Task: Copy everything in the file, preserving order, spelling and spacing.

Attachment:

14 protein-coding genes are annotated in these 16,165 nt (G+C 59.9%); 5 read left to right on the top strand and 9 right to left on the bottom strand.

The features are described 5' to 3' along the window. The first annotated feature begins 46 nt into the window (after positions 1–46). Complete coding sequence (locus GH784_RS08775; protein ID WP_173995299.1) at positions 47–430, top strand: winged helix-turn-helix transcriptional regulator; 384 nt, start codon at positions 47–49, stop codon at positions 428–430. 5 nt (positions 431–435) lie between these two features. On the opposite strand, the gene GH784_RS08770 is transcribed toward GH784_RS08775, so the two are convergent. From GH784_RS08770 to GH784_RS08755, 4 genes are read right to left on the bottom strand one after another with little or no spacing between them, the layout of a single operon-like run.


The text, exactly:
14 protein-coding genes are annotated in these 16,165 nt (G+C 59.9%); 5 read left to right on the top strand and 9 right to left on the bottom strand.

The features are described 5' to 3' along the window. The first annotated feature begins 46 nt into the window (after positions 1–46). Complete coding sequence (locus GH784_RS08775; protein ID WP_173995299.1) at positions 47–430, top strand: winged helix-turn-helix transcriptional regulator; 384 nt, start codon at positions 47–49, stop codon at positions 428–430. 5 nt (positions 431–435) lie between these two features. On the opposite strand, the gene GH784_RS08770 is transcribed toward GH784_RS08775, so the two are convergent. From GH784_RS08770 to GH784_RS08755, 4 genes are read right to left on the bottom strand one after another with little or no spacing between them, the layout of a single operon-like run.